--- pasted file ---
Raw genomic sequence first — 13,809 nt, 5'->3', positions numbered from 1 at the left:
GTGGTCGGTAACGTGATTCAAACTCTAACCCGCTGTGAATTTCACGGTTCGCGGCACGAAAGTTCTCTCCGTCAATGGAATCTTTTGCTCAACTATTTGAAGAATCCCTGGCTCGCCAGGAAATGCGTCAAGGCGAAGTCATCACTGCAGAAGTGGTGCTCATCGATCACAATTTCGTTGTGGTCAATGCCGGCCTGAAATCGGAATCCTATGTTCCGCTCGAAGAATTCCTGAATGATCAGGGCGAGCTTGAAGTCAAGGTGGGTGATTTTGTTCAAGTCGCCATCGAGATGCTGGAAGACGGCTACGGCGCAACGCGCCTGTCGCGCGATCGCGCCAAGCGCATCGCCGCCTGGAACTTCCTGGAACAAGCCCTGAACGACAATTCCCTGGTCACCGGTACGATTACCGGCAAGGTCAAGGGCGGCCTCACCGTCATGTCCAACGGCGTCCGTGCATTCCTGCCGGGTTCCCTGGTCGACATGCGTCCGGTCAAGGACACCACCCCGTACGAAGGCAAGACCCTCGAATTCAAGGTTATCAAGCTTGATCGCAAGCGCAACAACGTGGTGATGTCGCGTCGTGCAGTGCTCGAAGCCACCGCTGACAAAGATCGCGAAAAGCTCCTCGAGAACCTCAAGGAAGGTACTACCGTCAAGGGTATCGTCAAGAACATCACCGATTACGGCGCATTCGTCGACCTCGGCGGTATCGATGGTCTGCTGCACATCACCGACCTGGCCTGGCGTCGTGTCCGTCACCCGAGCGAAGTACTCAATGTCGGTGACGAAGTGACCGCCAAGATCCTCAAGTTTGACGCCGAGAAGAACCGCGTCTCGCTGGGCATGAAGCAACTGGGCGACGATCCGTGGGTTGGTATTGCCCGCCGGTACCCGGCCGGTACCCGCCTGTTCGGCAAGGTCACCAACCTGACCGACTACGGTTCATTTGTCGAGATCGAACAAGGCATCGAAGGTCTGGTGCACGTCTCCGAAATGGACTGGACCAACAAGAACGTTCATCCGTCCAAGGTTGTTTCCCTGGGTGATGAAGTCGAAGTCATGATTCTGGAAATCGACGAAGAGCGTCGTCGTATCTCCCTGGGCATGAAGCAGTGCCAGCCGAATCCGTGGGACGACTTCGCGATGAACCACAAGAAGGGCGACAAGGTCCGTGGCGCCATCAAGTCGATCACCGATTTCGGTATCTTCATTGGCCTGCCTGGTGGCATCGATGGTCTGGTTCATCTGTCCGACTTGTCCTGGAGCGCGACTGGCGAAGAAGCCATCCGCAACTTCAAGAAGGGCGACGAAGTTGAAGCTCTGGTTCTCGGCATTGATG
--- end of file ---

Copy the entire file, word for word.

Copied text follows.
Raw genomic sequence first — 13,809 nt, 5'->3', positions numbered from 1 at the left:
GTGGTCGGTAACGTGATTCAAACTCTAACCCGCTGTGAATTTCACGGTTCGCGGCACGAAAGTTCTCTCCGTCAATGGAATCTTTTGCTCAACTATTTGAAGAATCCCTGGCTCGCCAGGAAATGCGTCAAGGCGAAGTCATCACTGCAGAAGTGGTGCTCATCGATCACAATTTCGTTGTGGTCAATGCCGGCCTGAAATCGGAATCCTATGTTCCGCTCGAAGAATTCCTGAATGATCAGGGCGAGCTTGAAGTCAAGGTGGGTGATTTTGTTCAAGTCGCCATCGAGATGCTGGAAGACGGCTACGGCGCAACGCGCCTGTCGCGCGATCGCGCCAAGCGCATCGCCGCCTGGAACTTCCTGGAACAAGCCCTGAACGACAATTCCCTGGTCACCGGTACGATTACCGGCAAGGTCAAGGGCGGCCTCACCGTCATGTCCAACGGCGTCCGTGCATTCCTGCCGGGTTCCCTGGTCGACATGCGTCCGGTCAAGGACACCACCCCGTACGAAGGCAAGACCCTCGAATTCAAGGTTATCAAGCTTGATCGCAAGCGCAACAACGTGGTGATGTCGCGTCGTGCAGTGCTCGAAGCCACCGCTGACAAAGATCGCGAAAAGCTCCTCGAGAACCTCAAGGAAGGTACTACCGTCAAGGGTATCGTCAAGAACATCACCGATTACGGCGCATTCGTCGACCTCGGCGGTATCGATGGTCTGCTGCACATCACCGACCTGGCCTGGCGTCGTGTCCGTCACCCGAGCGAAGTACTCAATGTCGGTGACGAAGTGACCGCCAAGATCCTCAAGTTTGACGCCGAGAAGAACCGCGTCTCGCTGGGCATGAAGCAACTGGGCGACGATCCGTGGGTTGGTATTGCCCGCCGGTACCCGGCCGGTACCCGCCTGTTCGGCAAGGTCACCAACCTGACCGACTACGGTTCATTTGTCGAGATCGAACAAGGCATCGAAGGTCTGGTGCACGTCTCCGAAATGGACTGGACCAACAAGAACGTTCATCCGTCCAAGGTTGTTTCCCTGGGTGATGAAGTCGAAGTCATGATTCTGGAAATCGACGAAGAGCGTCGTCGTATCTCCCTGGGCATGAAGCAGTGCCAGCCGAATCCGTGGGACGACTTCGCGATGAACCACAAGAAGGGCGACAAGGTCCGTGGCGCCATCAAGTCGATCACCGATTTCGGTATCTTCATTGGCCTGCCTGGTGGCATCGATGGTCTGGTTCATCTGTCCGACTTGTCCTGGAGCGCGACTGGCGAAGAAGCCATCCGCAACTTCAAGAAGGGCGACGAAGTTGAAGCTCTGGTTCTCGGCATTGATG